2. All Things Must Pass (song) – All Things Must Pass is a song by English musician George Harrison, issued in November 1970 as the title track to his triple album of the same name. The subject matter deals with the transient nature of human existence, on release, together with Barry Feinsteins album cover image, commentators viewed the song as a statement on the Beatles break-up. Widely regarded as one of Harrisons finest compositions, its rejection by his band has provoked comment from biographers and reviewers. Music critic Ian MacDonald described All Things Must Pass as the wisest song never recorded by The Beatles, although the Beatles failed to formally record the song, a 1969 solo demo by Harrison appears on their compilation Anthology 3. An early version from the All Things Must Pass sessions was released on Harrisons posthumous compilation Early Takes, paul McCartney performed All Things Must Pass at the Concert for George tribute in November 2002, a year after Harrisons death. Jim James, the Waterboys, Klaus Voormann and Yusuf Islam, like his friend Eric Clapton, George Harrison was inspired by Music from Big Pink, the seminal debut album from the Band, the former backing group for Bob Dylan. In appreciation, Robbie Robertson, the Bands guitarist, extended an invitation to Harrison to stop by in Woodstock, New York, when the opportunity arose. According to Helm, they discussed making a possible fireside jam album with Clapton and an Apple Films rock western called Zachariah, but neither project progressed beyond the planning stage. The bucolic surroundings proved fruitful for Harrison as a songwriter, producing his first collaboration with Dylan, Id Have You Anytime and he later described the latter song as a Robbie Robertson–Band type of tune, and said that he always imagined it being sung by Helm. Author Ian Inglis notes that the composition incorporates the same modes, cadences and suspensions found in Band songs such as The Weight, for his lyrics, Harrison drew inspiration from All Things Pass, a poem published in Timothy Learys 1966 book Psychedelic Prayers after the Tao Te Ching. In his 1980 autobiography, I Me Mine, Harrison refers to the idea for the originating from all kinds of mystics and ex-mystics. Like later Harrison compositions such as Here Comes the Sun, So Sad and Blow Away, the lyrical and emotional content is based around metaphors involving the weather and the cycle of nature. Harrison states in the lines of verse one, Sunrise doesnt last all morning / A cloudburst doesnt last all day. According to Harrison biographer Simon Leng, the lyrics reflect lifes ephemeral character, Inglis suggests that the song is stensibly about the end of a love affair. He and theologian Dale Allison note the optimism offered in Harrisons words, since, as Leng puts it, a new day always dawns. The songs main message is offered in its eight, All things must pass None of lifes strings can last So I must be on my way And face another day. Similarly, the line its not always gonna be this grey was originally Its not always been this grey in verses one. On 2 January, day one of the Twickenham film shoot, Harrison introduced All Things Must Pass, during the Twickenham rehearsals, the Beatles also discussed the idea of Harrison performing All Things Must Pass solo for inclusion in the proposed film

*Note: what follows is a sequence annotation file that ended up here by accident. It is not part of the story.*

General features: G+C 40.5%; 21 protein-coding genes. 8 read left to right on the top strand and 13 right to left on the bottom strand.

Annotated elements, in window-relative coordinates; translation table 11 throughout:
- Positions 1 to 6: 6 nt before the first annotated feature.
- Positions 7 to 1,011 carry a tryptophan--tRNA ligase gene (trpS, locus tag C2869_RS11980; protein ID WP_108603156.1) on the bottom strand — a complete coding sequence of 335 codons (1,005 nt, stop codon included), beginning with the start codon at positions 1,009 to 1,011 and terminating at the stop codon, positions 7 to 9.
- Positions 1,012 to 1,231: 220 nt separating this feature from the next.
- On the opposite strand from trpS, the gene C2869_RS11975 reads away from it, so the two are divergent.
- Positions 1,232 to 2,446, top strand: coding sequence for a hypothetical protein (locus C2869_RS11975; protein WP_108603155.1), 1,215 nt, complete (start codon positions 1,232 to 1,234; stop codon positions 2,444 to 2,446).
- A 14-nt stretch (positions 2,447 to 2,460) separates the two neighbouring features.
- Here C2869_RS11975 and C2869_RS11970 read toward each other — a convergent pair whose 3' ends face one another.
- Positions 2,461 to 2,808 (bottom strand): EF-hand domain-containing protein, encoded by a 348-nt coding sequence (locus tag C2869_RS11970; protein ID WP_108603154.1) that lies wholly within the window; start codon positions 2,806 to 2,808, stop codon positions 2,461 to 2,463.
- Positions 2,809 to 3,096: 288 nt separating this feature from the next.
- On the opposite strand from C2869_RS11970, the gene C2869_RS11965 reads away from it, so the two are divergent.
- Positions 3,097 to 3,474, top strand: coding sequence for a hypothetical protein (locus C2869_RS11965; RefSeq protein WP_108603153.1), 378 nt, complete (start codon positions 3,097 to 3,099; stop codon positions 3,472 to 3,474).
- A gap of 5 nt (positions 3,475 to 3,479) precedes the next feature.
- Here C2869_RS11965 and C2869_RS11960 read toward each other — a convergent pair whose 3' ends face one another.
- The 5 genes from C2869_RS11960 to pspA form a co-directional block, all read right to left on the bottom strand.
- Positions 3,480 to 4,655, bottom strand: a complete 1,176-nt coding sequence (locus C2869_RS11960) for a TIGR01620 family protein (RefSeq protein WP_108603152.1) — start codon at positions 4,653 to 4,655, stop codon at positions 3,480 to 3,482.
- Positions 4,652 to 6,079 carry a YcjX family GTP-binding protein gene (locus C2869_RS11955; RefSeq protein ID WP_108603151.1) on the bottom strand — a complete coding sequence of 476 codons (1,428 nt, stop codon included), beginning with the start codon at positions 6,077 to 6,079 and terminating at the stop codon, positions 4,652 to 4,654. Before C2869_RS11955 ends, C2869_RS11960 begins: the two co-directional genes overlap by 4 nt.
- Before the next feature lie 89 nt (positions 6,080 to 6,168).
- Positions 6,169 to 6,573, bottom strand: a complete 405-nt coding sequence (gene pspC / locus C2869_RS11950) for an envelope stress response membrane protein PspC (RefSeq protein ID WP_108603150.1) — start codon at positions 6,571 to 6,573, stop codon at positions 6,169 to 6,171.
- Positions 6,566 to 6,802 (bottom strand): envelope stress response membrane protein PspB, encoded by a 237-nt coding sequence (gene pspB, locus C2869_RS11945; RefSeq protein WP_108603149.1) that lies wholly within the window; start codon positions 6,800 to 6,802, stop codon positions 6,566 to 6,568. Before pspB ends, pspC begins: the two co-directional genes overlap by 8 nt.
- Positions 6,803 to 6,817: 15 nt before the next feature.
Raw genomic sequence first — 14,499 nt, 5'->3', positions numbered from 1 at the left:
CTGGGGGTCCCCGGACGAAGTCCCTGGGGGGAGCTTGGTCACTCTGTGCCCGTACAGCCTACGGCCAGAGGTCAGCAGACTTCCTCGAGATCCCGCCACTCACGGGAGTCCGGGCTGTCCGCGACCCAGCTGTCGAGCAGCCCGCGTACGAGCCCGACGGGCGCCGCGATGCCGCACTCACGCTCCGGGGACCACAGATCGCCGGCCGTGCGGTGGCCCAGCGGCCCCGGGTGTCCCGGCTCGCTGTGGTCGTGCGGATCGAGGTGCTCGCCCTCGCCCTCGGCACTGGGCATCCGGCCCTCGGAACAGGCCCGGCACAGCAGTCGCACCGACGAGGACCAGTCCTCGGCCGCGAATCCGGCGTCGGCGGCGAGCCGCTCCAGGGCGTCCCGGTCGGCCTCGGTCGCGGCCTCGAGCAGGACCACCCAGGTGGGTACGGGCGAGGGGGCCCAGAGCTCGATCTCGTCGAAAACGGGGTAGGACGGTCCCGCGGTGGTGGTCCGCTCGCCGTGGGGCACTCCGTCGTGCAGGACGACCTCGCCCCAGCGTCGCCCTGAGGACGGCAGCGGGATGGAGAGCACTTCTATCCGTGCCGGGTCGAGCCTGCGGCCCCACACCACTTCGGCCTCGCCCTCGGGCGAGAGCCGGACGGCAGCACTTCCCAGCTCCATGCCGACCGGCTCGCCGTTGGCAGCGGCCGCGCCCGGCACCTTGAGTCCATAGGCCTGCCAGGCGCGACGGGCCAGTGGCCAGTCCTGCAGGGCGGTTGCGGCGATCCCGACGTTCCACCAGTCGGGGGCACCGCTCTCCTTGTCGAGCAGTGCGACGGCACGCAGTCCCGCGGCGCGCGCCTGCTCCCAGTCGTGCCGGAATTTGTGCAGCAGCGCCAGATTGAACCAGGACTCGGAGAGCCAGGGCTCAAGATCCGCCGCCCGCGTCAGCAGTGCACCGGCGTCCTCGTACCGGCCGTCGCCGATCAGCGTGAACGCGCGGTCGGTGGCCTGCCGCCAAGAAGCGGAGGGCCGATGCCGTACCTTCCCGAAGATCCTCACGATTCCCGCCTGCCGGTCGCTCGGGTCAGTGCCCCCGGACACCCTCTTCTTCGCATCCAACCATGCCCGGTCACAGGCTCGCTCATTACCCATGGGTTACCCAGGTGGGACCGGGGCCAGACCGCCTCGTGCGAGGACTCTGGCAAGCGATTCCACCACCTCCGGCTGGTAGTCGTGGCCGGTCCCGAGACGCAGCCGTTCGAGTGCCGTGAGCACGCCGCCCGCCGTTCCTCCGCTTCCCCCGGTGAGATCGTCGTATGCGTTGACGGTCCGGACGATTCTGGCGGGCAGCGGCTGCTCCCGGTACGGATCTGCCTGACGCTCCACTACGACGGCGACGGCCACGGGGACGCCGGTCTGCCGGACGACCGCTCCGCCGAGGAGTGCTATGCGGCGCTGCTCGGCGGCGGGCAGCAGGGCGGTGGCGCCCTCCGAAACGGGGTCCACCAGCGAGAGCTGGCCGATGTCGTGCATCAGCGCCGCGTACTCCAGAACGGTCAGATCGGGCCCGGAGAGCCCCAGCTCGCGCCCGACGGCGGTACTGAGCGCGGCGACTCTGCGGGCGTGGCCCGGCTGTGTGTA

3. Apple Scruffs (song) – Apple Scruffs is a song by English musician George Harrison, released on his 1970 triple album All Things Must Pass. Apple Scruffs was also released as the B-side to What Is Life, gaining popularity through airplay on US radio. The name Apple scruffs was first coined by George Harrison during the late 1960s, new York Post writer Al Aronowitz was present during much of the All Things Must Pass sessions. He later wrote, Outside the studio door, whether it rained or not, there was always a handful of Apple Scruffs, one of them a girl all the way from Texas. Sometimes George would record from 7 p. m. to 7 a. m. and there they would be, waiting through the night, beggars for a sign of recognition on his way in and out. Harrison recorded Apple Scruffs late in the proceedings, during the overdubbing and mixing phase of All Things Must Pass. Uniquely among the tracks on All Things Must Pass, Apple Scruffs was performed solo by Harrison – except for a percussive, Harrison recorded the song live on acoustic guitar and harmonica, in the style of his friend Bob Dylan. Earlier in the year, co-producer Phil Spector had similarly extended Harrisons song I Me Mine when preparing the Beatles Let It Be album for release, Harrison overdubbed backing vocals, credited on the album to the George OHara-Smith Singers, and two slide-guitar parts onto the basic track. Harrison invited the Apple scruffs into Abbey Road Studios to hear the results, a teenager at the time, Gill Pritchard later recalled that Harrison told them, Well, you had your own magazine, your own office on the steps, so why not your own song. Apple Records released All Things Must Pass on 27 November 1970, the song was afforded further exposure when issued as the B-side to What Is Life, released internationally in February 1971 as a second single off the album. The US picture sleeve gave both sides of the single equal billing, the titles printed above a Barry Feinstein photo of the top of a tower at Harrisons new home. In Australia, Apple Scruffs and What Is Life were listed as a double A-side when the single topped the Go-Set National Top 60 in May 1971, the two sides were also listed together on the US chart compiled by Record World, where the single peaked at number 10. On release, reviewers were quick to point out the Dylan influence on Apple Scruffs, Alan Smith of the NME described it as a Dylanesque, pacy piece with harmonica and a girlie chorus. Rolling Stones Ben Gerson considered Apple Scruffs to be One of the most wonderful cuts on the album and added, simon Leng praises the tracks bottleneck parts, and particularly the backing vocals, which he describes as the best on the album